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'Jai Gangaajal' review: Watchable for Priyanka Chopra's dazzling act!

'Jai Gangaajal' review: Watchable for Priyanka Chopra's dazzling act!

Source: Sify

By: Sonia Chopra

Friday 4 March 2016

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Movie Title

Jai Gangaajal

Director

Prakash Jha

Star Cast

Ankush Bali, Rahul Bhat, Priyanka Chopra

This is familiar territory - a small-town in Bihar ruled by the local politician/ruffian, villains with quaint names and quasi-comedic broken English, an honest cop who descends to clean the system, some serious dialogue-baazi and the melodramatic finale. But despite being predictable, it's still fun.

The twist being that the hero is Bankipur district's first female SP Abha Mathur (Priyanka Chopra)- a tough-talking, sensible cop who leads from the front, and knows how to inspire loyalty among her force. Her all-male team, confused on how to address her begins with the hesitant 'sir', finally settling down to calling her 'madam-sir'.

Her face-off with B.N. Singh (Prakash Jha), her junior, does not go well, as she is aware of his links with Babloo Pandey and his brother Dabloo Pandey, the local politician family that is involved with various crimes.

The bone of contention here is land - the villagers are refusing to sell it, and the politicos wanting it at any cost as they are invested in a multi-crore project to be set up by an industrial giant. That leads to bullying tactics by the ruffians with Abha Mathur standing up against them. Things reach to a head when the villains take extreme steps, which leads to a further turn of events. Several issues like the politician-criminal-cop nexus, farmer suicides, mob-fury, and exploitation are touched upon.

Writer-director-producer-actor Prakash Jha is in no mood to mellow things down. Every development, every dialogue, every action happens with a dramatic tinge. For example, if we see Abha Mathur deal with a crowd of ruffians, it has to be done in that larger-than-life way with her holding the baton and hitting them in slow-mo, inspiring her juniors to also join in, and ending with applause from the junta. It's a sensational way of showing things, but why not? You're involved and gripped in the drama more often than not! Things do get a tad over-the-top with the involvement of a child character.

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Jha brings in some obvious but effective symbolism by placing two corrupt politicians in a room that has Mahatma and Nehru's painting in the backdrop. He adds in token characters like that of an activist clad in spiffy kurtas (Rahul Bhat), devoid of much substance.

For all its admirable feminism, the film is perplexingly ridden with dialogue that has to do with being a man. For example, when a junior office is inspired seeing Abha Mathur take on hooligans single-handedly, he says something to the effect of 'You've made me a man today' (whatever that means). At another time, Abha Mathur calls the villain "na-mard". Avoidable, much?The dialogue has the villains speak broken, strange English - 'gentlemen log', 'my dear welcome', and 'Bankipur feeling lucky'. And there is enough jingoism with dialogue about the vardi (uniform) and all.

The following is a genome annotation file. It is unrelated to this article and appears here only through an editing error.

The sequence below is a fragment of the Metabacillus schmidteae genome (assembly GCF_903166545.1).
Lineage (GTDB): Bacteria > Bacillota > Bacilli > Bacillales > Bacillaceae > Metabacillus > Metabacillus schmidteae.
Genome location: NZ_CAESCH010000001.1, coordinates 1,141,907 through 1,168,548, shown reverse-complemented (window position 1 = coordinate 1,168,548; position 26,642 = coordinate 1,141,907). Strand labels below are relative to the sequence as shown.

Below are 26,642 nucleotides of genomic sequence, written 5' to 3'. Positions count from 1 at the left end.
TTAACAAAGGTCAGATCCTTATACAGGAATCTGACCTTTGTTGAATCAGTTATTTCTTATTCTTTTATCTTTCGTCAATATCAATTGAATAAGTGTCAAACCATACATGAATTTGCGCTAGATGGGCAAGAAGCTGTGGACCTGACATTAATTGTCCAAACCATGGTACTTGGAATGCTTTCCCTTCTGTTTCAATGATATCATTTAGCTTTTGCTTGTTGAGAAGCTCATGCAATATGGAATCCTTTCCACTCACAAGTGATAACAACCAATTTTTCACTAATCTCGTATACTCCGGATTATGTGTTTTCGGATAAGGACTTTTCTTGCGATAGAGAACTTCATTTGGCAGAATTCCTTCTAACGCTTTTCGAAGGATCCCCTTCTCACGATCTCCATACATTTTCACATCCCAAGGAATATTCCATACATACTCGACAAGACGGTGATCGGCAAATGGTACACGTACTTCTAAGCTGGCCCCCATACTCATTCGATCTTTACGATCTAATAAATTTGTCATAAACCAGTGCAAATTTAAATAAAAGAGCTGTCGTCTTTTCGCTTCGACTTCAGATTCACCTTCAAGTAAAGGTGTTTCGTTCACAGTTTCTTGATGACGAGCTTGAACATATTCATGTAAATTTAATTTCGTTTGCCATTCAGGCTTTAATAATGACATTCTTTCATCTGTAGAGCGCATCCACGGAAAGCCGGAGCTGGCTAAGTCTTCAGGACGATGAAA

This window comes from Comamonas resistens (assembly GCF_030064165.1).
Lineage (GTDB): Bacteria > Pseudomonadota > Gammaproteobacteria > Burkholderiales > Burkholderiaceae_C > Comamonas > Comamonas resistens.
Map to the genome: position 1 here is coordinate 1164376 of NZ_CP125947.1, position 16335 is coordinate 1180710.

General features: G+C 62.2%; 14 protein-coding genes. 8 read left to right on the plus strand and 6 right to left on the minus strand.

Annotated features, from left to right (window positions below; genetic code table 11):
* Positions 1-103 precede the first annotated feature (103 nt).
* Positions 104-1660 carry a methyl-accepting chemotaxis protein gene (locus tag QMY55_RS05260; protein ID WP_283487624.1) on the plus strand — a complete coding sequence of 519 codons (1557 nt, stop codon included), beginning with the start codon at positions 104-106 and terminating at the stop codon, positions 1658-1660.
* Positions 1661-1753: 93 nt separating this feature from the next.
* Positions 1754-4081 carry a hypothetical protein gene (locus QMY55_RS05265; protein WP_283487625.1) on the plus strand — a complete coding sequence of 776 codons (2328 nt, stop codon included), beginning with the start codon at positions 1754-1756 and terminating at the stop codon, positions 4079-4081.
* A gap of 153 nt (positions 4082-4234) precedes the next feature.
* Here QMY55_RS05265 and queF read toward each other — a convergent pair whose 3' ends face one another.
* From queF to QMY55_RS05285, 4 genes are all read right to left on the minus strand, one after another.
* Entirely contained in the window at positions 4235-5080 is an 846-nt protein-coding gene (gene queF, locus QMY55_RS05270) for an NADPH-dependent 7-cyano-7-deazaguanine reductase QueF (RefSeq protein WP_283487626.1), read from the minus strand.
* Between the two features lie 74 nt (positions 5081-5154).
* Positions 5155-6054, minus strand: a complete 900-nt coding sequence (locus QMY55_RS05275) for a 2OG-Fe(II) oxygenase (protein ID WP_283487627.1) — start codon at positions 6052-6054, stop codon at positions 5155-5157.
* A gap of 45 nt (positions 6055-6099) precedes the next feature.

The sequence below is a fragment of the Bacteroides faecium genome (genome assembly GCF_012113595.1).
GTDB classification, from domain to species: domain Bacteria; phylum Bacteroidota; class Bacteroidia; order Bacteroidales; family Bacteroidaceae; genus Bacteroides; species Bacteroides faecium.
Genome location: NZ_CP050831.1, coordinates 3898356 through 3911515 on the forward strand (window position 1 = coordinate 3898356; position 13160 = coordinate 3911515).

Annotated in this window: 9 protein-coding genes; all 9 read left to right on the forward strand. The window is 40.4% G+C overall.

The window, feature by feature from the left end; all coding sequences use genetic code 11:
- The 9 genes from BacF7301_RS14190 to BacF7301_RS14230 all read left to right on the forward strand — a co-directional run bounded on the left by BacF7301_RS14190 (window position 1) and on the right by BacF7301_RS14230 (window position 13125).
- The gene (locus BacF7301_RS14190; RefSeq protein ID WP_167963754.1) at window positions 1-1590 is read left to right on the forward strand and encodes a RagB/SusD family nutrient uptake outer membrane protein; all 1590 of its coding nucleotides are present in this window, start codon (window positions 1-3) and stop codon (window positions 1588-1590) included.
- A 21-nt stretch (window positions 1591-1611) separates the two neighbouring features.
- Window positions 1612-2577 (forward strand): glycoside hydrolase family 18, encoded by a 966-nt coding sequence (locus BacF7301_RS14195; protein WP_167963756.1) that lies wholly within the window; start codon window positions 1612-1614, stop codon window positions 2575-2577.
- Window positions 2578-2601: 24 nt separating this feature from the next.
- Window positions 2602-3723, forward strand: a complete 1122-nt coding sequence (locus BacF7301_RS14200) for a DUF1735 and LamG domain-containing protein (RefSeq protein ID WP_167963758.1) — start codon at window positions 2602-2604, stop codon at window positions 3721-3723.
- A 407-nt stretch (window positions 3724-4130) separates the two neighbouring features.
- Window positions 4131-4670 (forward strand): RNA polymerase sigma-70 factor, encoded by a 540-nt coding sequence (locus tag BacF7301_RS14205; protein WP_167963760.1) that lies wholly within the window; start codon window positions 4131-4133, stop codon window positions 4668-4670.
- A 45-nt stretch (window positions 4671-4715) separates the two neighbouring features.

Priyanka Chopra shines as the indefatigable "madam-sir" who is as adept at hand-to-hand combat, as she is in delivering fiery dialogue about "kartavya" and "kanoon" (duty, law & order). She makes her character multi-textured - one that is as tough as it is sensitive. And despite the melodramatic shenanigans of the script and characterization, Chopra has us completely invested in her character and often at the edge of our seat.

Prakash Jha is superb as the cop who is content being corrupt till Abha Mathur inspires him to do better. Manav Kaul is delightfully menacing and makes for a formidable villain. Ninad Kamat plays power-hung W Pandey wonderfully, and Murli Sharma is fabulous as Munna Mardaani, who ruthlessly beats up people, but weeps when he sees his boss defeated. The rest of the supporting cast does well.

The film is a comment on honest officials vs. ruffian politics in mofussil India, but then we've seen this so many times before. What sets the film apart is Jha's sure-footed storytelling (though he sticks to his tried-and-tested formula) and Priyanka Chopra's dazzling performance. This one straddles the two worlds of being a reasonably accomplished film as well as a crowd-pleaser.

Rating: 3.5 stars

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